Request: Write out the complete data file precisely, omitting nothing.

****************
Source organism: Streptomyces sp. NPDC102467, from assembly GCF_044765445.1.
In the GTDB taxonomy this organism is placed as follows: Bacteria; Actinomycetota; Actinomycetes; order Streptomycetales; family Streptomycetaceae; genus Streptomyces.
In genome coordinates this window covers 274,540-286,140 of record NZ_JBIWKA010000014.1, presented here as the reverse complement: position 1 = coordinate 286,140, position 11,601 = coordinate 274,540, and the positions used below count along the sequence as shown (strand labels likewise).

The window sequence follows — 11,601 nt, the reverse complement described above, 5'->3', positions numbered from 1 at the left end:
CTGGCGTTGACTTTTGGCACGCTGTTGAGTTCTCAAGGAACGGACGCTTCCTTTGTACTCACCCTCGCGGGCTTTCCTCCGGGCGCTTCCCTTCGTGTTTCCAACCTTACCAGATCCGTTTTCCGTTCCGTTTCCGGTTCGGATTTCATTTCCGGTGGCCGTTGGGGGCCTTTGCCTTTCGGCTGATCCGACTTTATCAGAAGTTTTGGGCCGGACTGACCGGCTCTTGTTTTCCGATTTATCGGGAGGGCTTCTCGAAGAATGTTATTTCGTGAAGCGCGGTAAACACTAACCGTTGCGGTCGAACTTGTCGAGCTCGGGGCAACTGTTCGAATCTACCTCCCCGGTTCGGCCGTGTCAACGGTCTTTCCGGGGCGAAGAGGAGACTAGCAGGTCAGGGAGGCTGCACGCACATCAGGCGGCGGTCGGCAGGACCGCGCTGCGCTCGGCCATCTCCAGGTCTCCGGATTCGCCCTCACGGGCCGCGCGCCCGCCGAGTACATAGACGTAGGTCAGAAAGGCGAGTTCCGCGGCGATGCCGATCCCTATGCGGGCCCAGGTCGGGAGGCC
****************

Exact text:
Source organism: Streptomyces sp. NPDC102467, from assembly GCF_044765445.1.
In the GTDB taxonomy this organism is placed as follows: Bacteria; Actinomycetota; Actinomycetes; order Streptomycetales; family Streptomycetaceae; genus Streptomyces.
In genome coordinates this window covers 274,540-286,140 of record NZ_JBIWKA010000014.1, presented here as the reverse complement: position 1 = coordinate 286,140, position 11,601 = coordinate 274,540, and the positions used below count along the sequence as shown (strand labels likewise).

The window sequence follows — 11,601 nt, the reverse complement described above, 5'->3', positions numbered from 1 at the left end:
CTGGCGTTGACTTTTGGCACGCTGTTGAGTTCTCAAGGAACGGACGCTTCCTTTGTACTCACCCTCGCGGGCTTTCCTCCGGGCGCTTCCCTTCGTGTTTCCAACCTTACCAGATCCGTTTTCCGTTCCGTTTCCGGTTCGGATTTCATTTCCGGTGGCCGTTGGGGGCCTTTGCCTTTCGGCTGATCCGACTTTATCAGAAGTTTTGGGCCGGACTGACCGGCTCTTGTTTTCCGATTTATCGGGAGGGCTTCTCGAAGAATGTTATTTCGTGAAGCGCGGTAAACACTAACCGTTGCGGTCGAACTTGTCGAGCTCGGGGCAACTGTTCGAATCTACCTCCCCGGTTCGGCCGTGTCAACGGTCTTTCCGGGGCGAAGAGGAGACTAGCAGGTCAGGGAGGCTGCACGCACATCAGGCGGCGGTCGGCAGGACCGCGCTGCGCTCGGCCATCTCCAGGTCTCCGGATTCGCCCTCACGGGCCGCGCGCCCGCCGAGTACATAGACGTAGGTCAGAAAGGCGAGTTCCGCGGCGATGCCGATCCCTATGCGGGCCCAGGTCGGGAGGCC